Winter’s Worn Out Its Welcome

We’ve arrived at the second weekend in March. Did you remember this is when our clocks jump forward an hour (not on their own, of course; you have to change them) and our bodies rebel at losing an hour’s sleep?

I dislike these biannual time changes. There was a purpose for Daylight Saving Time way back in 1916 when it was first introduced in Germany to save electricity, but I’d be happy to keep one or the other — either Saving or Standard time — and not have to change back and forth.

What I DO like about mid-March is the coming official start of Spring on March 20th. We’ve finally taken down the front door plaque that says ‘Winter Welcome’, because winter has worn out its welcome around here. I’m tired of it. I want the snow to go away and let the buried crocuses show their cheery colours. It’ll be a while before the mini-avalanches disappear. Our shake roof relieved itself of several loads, one of which landed on the back deck, and I imagine that pile is going to be there for a while.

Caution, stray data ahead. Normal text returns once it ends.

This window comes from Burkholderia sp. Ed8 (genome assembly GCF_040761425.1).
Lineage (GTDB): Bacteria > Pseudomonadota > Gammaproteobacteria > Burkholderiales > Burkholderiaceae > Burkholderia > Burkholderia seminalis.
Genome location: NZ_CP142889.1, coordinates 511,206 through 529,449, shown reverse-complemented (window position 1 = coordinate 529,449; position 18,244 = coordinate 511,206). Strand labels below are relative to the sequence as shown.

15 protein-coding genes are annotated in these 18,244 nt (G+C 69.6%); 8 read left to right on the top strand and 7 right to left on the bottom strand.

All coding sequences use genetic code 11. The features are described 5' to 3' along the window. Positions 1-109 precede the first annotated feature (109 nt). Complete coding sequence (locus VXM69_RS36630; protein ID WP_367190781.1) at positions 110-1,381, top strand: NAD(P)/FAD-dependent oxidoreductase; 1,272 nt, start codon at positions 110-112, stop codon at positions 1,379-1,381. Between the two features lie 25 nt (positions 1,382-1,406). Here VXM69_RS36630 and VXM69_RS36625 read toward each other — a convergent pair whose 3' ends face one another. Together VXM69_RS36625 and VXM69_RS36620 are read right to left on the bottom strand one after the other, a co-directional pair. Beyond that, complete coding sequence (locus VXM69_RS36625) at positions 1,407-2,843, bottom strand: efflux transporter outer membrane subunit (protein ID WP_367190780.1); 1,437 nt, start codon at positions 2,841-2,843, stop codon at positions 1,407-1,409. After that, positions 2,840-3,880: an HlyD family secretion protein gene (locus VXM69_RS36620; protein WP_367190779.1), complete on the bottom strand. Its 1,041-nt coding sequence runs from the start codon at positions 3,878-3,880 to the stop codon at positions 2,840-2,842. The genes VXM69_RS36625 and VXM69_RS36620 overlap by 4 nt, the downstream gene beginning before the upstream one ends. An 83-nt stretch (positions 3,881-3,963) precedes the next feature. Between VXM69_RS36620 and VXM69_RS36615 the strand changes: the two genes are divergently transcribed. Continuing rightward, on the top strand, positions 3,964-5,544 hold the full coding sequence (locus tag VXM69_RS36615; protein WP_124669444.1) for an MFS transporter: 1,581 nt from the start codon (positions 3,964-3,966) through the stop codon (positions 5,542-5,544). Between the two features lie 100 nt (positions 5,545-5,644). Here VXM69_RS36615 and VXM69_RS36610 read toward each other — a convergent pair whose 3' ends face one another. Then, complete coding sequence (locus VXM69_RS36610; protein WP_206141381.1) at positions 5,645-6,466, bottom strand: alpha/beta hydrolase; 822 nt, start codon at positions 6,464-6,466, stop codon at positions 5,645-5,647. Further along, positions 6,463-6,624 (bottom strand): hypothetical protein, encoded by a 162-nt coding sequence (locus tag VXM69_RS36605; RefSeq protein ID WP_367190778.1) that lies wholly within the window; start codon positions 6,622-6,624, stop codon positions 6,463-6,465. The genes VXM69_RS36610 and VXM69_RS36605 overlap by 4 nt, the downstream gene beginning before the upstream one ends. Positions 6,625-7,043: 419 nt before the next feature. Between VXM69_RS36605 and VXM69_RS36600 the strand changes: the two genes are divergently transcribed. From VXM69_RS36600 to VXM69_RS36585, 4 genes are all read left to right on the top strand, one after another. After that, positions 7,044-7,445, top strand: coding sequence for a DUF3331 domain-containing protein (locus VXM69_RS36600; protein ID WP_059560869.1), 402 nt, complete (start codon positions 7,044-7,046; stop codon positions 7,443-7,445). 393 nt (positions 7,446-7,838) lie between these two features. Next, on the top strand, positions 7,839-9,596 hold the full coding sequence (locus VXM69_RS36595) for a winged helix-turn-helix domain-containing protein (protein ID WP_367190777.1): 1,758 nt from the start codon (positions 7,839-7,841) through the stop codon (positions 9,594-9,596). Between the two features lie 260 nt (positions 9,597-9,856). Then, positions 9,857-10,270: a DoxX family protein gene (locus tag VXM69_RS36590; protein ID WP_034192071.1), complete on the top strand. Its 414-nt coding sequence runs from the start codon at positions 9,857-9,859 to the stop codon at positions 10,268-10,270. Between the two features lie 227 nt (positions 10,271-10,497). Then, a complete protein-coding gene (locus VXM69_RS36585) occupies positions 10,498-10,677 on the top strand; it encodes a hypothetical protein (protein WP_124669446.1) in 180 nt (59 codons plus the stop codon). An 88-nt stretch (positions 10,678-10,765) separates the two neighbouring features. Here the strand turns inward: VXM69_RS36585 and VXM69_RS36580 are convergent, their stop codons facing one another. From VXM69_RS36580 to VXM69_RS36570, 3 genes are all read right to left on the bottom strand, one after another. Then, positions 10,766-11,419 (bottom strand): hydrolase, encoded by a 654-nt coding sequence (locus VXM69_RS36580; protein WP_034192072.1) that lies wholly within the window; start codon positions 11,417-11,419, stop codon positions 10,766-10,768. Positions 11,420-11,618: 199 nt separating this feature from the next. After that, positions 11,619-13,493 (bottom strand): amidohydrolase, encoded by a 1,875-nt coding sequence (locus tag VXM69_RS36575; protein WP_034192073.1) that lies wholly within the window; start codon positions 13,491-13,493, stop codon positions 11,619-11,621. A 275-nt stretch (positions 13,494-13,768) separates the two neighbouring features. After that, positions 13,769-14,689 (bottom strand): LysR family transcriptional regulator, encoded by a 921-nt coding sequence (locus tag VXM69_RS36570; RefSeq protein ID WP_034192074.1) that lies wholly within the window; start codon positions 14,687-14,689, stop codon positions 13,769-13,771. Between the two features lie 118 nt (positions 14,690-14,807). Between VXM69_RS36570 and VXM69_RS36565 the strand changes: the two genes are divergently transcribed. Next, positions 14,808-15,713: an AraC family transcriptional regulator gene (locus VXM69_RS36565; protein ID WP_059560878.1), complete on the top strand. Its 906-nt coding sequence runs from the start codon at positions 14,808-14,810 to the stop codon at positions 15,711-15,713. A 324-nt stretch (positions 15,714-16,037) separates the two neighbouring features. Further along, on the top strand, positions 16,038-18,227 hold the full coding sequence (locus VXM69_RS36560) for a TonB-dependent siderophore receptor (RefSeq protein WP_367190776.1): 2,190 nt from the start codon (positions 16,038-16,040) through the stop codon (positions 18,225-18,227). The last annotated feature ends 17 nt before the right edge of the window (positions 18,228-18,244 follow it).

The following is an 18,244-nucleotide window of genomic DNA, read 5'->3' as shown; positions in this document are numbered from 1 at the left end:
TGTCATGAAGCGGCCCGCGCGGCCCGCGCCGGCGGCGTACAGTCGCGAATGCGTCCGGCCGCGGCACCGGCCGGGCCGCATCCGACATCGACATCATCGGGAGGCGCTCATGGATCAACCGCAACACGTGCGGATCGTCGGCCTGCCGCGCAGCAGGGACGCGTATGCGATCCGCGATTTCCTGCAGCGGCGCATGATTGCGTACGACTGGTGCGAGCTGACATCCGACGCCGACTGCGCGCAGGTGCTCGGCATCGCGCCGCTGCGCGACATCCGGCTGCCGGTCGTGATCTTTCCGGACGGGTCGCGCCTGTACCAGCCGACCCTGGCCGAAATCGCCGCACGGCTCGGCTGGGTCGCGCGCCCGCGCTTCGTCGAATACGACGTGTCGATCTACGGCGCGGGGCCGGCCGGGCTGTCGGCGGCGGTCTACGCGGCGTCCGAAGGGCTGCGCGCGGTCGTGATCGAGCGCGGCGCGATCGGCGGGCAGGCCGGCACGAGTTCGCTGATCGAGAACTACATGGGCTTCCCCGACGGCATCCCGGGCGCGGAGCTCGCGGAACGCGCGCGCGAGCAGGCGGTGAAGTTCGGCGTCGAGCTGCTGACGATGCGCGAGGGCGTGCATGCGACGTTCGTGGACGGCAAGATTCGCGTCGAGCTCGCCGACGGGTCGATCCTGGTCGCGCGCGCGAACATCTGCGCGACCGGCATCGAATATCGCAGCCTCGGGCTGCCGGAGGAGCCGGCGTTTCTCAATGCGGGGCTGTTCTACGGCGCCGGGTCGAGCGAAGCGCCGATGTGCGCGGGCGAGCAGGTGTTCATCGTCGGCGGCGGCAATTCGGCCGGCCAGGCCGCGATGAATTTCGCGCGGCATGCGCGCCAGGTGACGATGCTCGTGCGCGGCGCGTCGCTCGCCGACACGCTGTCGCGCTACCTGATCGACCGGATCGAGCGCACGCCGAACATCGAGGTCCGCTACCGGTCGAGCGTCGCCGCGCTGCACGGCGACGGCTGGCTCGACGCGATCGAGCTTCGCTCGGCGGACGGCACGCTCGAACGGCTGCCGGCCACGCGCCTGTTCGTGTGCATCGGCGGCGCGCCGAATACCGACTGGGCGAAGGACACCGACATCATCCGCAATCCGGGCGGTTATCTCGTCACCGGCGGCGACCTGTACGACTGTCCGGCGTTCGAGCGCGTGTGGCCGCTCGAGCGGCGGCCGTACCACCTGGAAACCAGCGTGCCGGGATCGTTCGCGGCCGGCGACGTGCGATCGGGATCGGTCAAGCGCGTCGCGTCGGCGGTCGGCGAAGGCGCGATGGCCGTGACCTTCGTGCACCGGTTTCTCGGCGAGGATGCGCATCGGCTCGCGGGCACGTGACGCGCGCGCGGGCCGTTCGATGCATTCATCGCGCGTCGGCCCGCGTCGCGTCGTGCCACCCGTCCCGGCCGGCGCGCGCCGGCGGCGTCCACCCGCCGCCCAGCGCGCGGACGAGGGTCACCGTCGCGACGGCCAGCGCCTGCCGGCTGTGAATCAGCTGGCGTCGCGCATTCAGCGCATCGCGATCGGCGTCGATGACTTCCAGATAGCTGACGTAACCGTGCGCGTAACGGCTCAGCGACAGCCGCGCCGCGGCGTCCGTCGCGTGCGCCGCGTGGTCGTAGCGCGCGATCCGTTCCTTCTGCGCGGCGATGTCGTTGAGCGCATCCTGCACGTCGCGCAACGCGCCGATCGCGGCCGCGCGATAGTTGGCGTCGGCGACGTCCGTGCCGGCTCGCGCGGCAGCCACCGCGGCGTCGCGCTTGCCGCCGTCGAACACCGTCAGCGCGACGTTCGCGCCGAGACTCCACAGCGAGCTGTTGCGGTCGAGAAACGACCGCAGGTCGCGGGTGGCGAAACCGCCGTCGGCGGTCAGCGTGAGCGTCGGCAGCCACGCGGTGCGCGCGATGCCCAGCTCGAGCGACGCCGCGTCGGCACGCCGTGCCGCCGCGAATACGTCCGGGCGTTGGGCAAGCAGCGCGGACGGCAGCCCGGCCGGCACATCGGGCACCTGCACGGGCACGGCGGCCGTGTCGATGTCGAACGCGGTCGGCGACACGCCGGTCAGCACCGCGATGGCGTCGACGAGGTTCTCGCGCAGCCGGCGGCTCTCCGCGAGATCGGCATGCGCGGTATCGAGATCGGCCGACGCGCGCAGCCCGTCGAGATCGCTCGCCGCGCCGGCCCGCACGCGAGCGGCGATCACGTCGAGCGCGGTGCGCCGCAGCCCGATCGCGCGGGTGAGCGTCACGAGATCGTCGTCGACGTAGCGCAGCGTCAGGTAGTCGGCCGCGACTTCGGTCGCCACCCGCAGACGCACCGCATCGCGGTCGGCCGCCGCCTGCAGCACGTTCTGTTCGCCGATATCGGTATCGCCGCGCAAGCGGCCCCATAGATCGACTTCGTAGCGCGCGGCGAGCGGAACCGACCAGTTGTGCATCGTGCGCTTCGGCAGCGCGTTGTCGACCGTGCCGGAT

My hubby likes to say we are an Easter people, and Sunday morning at our church one more candle on the Lenten wreath will be extinguished, bringing us another week closer to Easter. As the Lenten material says,

Lent is a season that focuses our attention on discipleship.  It pushes us to examine ourselves and the many ways we have turned away from God.  Rather than a shallow giving up of personal pleasures, Lent invites us to give up those things that have pulled us away from God and take up those things that draw us toward Him.”

I like March. It’s a forward-looking month and right now I’m all about saying goodbye to Winter and looking ahead to all that is to come.

Now, it’s an hour later than my clocks are proclaiming. Time to change them and go to bed, even if it’s a bit early for me. I’m going to need all the hours of sleep I can get tonight!

~  ~  ~



Author Spotlight: Ruth Logan Herne

Ruth Logan Herne boggles my mind. Do you remember the advertisement for batteries featuring ‘the Energizer bunny’? That’s what comes to mind whenever I think of Ruthy. She just keeps going! I don’t think she considers herself amazing, but she is.

She lives on a small farm in western New York, “surrounded by grown kids, cute grandkids, cats, dogs, chickens, frogs, toads and snakes” as one of her bios says — oh, and donkeys now, too.